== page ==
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Thread: Bayofang UV5R longest range handheld and vehicle antenna? Abbree 42.5-Inch?

  1. #1

    Default Bayofang UV5R longest range handheld and vehicle antenna? Abbree 42.5-Inch?

    I want to keep my UV5R for emergency use. I figure it might save me if I break down in a no signal area. What is the longest range vehicle and hand held antenna? Is length the key to longer range? I am looking at the Abbree 42.5-Inch. I have a giant Wilson whip in my trunk for my emergency CB. I am willing to go as long as possible for the car.

  2. #2
    gnuuser's Avatar
    Join Date
    Apr 2020
    NW Pa,USA


    length of your antenna must be a resonant length unless you are using a tuner
    with the uv5r too big an antenna will overload it
    a 2 meter 1/4 wave antenna is roughly 19 inches long 1/2 wave about 38 inches long
    typically your range radio to radio can be between 10 and 30 miles depending on land surfaces
    line of sight distance however is dramatically farther
    look up the arrl antenna guide it will give you detailed information on antennas.
    Im so old dirt was my apprentice

  3. #3


    30 miles? With any hand held it’s geography. My office to my home is less than one mile. A handheld in my office cannot make it. The same handheld can talk to a ship 5 miles away. Antenna height is key. But - then orientation is vital. Go a few degrees off vertical and they’re useless. I did some tests of portable antennas on you tube. Results were pretty bad.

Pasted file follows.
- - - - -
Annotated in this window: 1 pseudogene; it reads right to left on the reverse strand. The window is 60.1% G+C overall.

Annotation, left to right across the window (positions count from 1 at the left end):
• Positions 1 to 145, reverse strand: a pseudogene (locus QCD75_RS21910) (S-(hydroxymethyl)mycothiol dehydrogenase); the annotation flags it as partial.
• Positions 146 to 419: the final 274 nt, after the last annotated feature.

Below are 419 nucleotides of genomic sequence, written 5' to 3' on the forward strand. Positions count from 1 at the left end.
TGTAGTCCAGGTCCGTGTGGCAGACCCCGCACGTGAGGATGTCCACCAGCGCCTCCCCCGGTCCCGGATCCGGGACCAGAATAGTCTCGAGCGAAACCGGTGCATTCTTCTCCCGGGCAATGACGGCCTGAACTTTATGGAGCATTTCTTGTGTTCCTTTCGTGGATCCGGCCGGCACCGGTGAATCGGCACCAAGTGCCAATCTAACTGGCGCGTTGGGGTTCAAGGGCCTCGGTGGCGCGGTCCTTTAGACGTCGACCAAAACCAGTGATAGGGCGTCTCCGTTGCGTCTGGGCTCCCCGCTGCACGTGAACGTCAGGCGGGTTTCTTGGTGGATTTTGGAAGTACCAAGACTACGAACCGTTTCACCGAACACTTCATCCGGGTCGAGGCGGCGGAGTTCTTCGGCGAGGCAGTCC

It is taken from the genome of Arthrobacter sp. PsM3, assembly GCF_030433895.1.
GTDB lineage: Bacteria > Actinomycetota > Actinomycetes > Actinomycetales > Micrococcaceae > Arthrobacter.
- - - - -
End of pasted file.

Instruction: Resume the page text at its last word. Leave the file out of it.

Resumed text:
With one person on top of a mountain you might get 30 Miles, but a couple might be more common. Quarter waves are more efficient than helical types too, so any kind of portable really has range based on very random and unknown circumstances.

  4. #4


    Nice video. I tried measuring the SWR of my HT antennas with a VNA but ran into trouble as well. My first attempt was to screw the antenna right on a nanoVNA. Even bringing my hand close to the VNA made significant changes. Then, I tried a ground plane like you mentioned and still had strange results. The shape of the ground plane made the results change so much I assumed there was no way it was a representation of what the HT will see. What would be nice is if someone had a broken HT and gut it and put a coax connector on the bottom with a ferrite bead on the coax so that the common mode currents wouldn't affect the results and the antennas could be evaluated in their natural environment. I think those antennas are roughly tuned with the expectation of a weakly coupled radio case to the hand. It would also be interesting to see the radiation patterns as I believe some of those handheld antennas, particularly the short linear loaded ones, have broader more uniform pattern extending above horizontal such that holding it straight up and down is not necessary.

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